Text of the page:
The future of authentication will not rely on SAML, but with OpenID Connect and OAuth 2 instead, Dave Kearns contends in a blog post for KuppingerCole.
SAML, or Security Assertion Markup Language, is a component of Ping Identity’s federation products, and though it’s still being used, Kearns feels that Ping CTO Patrick Harding’s conclusions from this year’s Cloud Identity Summit are worth noting. Harding expressed a need for a “modernized identity protocol stack, baked into every application that scales to Internet proportions and hides its complexity from developers and end-users.” The foundation for this identity stack, according to Harding, is shaped by three emerging protocols — OAuth, OpenID Connect (OIDC) and the System for Cross-Domain Identity Management (SCIM).
As Kearns points out in his blog post, there is a noticeable lack of SAML in that list.
Kearns explains that OpenID Connect enables a user to authenticate to an app, service or site – otherwise known as a Relying Party – and uses an identity established with the Identity Provider, Facebook or Google for example. The trick here, and the important factor in the authentication equation, is that the user must authenticate to the Identity Provider.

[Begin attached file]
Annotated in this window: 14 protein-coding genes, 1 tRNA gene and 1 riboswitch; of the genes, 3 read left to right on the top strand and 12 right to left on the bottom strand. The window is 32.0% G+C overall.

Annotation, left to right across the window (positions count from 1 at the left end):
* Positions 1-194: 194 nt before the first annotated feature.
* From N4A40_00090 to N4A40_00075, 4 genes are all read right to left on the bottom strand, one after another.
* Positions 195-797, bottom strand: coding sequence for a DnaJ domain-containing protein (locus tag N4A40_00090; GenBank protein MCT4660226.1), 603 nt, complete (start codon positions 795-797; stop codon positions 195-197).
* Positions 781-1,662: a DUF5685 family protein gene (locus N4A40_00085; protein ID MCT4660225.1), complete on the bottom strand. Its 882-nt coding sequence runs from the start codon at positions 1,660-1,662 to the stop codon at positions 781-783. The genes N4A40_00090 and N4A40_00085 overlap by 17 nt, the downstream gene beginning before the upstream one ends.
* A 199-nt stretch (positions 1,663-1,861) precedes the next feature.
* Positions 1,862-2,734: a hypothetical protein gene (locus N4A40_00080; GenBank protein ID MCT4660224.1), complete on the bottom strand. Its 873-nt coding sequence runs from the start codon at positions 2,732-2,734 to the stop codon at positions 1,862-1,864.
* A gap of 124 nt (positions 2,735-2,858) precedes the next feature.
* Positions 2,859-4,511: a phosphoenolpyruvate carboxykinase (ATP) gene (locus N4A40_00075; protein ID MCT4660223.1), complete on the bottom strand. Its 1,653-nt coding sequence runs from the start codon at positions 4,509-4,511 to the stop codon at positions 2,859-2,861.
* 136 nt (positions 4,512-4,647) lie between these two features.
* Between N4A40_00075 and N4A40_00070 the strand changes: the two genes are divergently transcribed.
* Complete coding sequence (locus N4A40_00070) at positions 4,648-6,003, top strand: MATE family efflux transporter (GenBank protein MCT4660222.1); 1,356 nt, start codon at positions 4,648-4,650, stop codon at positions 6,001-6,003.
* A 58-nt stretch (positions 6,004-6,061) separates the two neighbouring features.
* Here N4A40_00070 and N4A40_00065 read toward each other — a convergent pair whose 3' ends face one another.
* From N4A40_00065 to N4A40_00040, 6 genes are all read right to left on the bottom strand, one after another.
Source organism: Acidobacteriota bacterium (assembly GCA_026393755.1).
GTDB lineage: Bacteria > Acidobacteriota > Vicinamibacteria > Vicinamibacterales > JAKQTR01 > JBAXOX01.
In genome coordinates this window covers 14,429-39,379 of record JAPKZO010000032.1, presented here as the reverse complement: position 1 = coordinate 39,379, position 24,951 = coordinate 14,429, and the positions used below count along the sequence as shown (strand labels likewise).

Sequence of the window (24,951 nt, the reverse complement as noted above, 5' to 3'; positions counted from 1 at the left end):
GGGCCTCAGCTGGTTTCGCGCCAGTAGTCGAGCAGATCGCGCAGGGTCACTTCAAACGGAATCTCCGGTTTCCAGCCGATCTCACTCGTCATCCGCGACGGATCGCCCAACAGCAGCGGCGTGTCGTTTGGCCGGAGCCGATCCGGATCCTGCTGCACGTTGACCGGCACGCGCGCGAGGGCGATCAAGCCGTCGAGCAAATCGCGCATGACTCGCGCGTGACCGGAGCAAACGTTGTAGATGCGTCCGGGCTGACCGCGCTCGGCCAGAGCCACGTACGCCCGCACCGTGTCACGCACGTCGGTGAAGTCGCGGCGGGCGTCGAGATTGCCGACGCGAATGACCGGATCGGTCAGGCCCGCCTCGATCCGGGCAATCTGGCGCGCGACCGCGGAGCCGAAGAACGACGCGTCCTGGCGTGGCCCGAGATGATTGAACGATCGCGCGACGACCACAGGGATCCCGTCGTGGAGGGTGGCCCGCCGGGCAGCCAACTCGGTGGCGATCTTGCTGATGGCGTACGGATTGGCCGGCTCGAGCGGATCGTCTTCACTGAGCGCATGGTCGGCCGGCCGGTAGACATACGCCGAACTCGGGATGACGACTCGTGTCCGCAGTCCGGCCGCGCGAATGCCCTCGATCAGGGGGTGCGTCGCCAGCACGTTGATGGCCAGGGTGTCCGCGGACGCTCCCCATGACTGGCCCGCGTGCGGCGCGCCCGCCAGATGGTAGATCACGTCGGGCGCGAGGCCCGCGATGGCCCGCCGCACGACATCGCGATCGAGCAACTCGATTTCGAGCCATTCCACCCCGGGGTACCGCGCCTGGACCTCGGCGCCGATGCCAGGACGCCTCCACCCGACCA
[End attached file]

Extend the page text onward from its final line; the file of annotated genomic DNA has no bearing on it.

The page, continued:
Using the examples of Google or Facebook, this means that the user must login to the identity provider with a username and password. Google, along with a few of its social networking peers, have implemented optional two-factor authentication, but Kearns believes that from a security standpoint this is no safer than a password alone.
What Kearns is ultimately calling for is an “adaptive, dynamic, risk-based authentication and authorization system, based on context derived from open APIs.” In this way, Kearns believes that users can correctly authenticate those seeking access, but can also define their appropriate level of authorization.
For more from Dave Kearns, see his full blog post on KuppingerCole’e website.